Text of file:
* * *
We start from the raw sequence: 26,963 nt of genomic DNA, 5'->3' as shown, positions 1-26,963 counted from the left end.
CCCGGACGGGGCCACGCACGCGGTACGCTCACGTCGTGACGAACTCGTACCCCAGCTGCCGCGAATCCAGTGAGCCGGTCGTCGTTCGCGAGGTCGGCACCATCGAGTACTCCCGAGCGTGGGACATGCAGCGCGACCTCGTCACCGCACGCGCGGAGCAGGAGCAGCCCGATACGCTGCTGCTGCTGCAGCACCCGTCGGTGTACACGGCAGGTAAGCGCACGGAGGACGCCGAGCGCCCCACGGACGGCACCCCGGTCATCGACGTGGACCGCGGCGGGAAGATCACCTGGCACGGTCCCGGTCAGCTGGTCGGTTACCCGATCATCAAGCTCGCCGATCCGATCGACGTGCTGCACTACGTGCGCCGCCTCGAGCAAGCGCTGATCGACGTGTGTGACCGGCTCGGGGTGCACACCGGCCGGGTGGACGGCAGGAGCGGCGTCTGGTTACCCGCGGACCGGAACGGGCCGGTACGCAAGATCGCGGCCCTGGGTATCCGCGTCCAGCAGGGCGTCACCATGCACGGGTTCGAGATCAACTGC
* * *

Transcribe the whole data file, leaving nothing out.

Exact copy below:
We start from the raw sequence: 26,963 nt of genomic DNA, 5'->3' as shown, positions 1-26,963 counted from the left end.
CCCGGACGGGGCCACGCACGCGGTACGCTCACGTCGTGACGAACTCGTACCCCAGCTGCCGCGAATCCAGTGAGCCGGTCGTCGTTCGCGAGGTCGGCACCATCGAGTACTCCCGAGCGTGGGACATGCAGCGCGACCTCGTCACCGCACGCGCGGAGCAGGAGCAGCCCGATACGCTGCTGCTGCTGCAGCACCCGTCGGTGTACACGGCAGGTAAGCGCACGGAGGACGCCGAGCGCCCCACGGACGGCACCCCGGTCATCGACGTGGACCGCGGCGGGAAGATCACCTGGCACGGTCCCGGTCAGCTGGTCGGTTACCCGATCATCAAGCTCGCCGATCCGATCGACGTGCTGCACTACGTGCGCCGCCTCGAGCAAGCGCTGATCGACGTGTGTGACCGGCTCGGGGTGCACACCGGCCGGGTGGACGGCAGGAGCGGCGTCTGGTTACCCGCGGACCGGAACGGGCCGGTACGCAAGATCGCGGCCCTGGGTATCCGCGTCCAGCAGGGCGTCACCATGCACGGGTTCGAGATCAACTGC